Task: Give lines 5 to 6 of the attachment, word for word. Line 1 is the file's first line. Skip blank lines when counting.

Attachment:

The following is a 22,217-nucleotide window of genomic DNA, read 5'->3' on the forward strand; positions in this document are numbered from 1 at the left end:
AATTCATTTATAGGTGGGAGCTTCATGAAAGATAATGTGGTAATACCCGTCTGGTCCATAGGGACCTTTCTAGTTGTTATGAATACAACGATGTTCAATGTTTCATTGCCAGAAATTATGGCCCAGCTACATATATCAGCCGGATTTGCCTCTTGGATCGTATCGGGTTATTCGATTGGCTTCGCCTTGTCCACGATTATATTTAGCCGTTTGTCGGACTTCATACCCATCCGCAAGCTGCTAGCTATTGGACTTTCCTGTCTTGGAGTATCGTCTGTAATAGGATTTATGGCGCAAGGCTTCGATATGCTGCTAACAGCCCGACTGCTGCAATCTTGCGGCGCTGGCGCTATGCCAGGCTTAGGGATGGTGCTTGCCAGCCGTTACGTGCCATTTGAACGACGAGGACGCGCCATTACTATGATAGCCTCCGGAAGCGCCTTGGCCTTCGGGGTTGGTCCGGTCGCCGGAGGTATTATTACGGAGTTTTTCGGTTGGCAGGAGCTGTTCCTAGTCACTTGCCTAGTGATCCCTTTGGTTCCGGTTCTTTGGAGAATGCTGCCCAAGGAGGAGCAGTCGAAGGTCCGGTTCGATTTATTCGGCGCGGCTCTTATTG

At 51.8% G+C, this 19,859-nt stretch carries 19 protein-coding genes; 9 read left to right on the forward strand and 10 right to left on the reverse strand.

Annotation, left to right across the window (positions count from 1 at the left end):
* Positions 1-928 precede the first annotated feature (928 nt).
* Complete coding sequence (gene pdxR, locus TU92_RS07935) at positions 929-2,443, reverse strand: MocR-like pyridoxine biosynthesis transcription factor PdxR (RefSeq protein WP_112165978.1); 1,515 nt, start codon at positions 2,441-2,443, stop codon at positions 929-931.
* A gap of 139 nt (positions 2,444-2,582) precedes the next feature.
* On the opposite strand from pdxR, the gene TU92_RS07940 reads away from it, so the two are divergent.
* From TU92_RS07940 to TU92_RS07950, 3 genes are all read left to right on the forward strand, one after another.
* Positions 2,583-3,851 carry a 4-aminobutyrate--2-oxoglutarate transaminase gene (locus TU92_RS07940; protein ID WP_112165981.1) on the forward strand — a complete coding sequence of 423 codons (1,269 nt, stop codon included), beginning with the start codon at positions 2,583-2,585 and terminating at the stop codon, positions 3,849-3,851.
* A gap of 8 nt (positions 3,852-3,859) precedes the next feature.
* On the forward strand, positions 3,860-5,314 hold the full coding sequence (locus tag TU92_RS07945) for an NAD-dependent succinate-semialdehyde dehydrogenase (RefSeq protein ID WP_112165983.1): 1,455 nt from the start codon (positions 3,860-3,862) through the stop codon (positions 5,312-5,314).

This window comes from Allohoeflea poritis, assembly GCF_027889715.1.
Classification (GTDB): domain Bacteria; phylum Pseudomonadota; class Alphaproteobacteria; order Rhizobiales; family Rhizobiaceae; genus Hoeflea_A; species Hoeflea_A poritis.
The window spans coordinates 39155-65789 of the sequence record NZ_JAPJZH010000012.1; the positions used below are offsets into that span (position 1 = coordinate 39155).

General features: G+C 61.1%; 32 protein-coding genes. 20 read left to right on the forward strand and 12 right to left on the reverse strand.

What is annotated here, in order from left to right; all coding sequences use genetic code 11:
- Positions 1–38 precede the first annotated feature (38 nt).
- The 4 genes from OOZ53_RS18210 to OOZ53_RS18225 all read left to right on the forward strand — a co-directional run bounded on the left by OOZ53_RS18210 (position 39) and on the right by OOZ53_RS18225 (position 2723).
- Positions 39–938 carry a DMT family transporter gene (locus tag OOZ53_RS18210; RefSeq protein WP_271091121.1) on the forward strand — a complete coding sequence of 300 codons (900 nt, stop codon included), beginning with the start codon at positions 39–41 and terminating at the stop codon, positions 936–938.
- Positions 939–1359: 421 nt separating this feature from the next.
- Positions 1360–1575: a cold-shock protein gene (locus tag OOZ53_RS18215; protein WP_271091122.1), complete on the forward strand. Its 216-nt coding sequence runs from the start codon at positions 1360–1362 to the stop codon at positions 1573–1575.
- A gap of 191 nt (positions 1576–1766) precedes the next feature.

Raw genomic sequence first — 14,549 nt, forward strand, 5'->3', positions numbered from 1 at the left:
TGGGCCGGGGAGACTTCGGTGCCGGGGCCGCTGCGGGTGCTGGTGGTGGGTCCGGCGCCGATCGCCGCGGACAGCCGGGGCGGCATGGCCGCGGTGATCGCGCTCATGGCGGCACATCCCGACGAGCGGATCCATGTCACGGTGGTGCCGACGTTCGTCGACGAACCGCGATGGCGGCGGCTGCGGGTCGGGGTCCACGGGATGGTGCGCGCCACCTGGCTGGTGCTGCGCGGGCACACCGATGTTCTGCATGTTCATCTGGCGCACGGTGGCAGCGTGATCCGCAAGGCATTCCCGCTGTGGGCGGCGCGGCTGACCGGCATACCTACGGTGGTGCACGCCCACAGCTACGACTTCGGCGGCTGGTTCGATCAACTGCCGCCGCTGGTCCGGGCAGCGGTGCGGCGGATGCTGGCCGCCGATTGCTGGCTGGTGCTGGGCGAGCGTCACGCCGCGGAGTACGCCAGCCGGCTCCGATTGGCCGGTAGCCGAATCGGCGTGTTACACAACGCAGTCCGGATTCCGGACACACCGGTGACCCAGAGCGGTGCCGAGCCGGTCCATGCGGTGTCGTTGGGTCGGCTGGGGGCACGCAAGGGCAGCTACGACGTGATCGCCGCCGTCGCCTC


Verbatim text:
* Positions 1-928 precede the first annotated feature (928 nt).
* Complete coding sequence (gene pdxR, locus TU92_RS07935) at positions 929-2,443, reverse strand: MocR-like pyridoxine biosynthesis transcription factor PdxR (RefSeq protein WP_112165978.1); 1,515 nt, start codon at positions 2,441-2,443, stop codon at positions 929-931.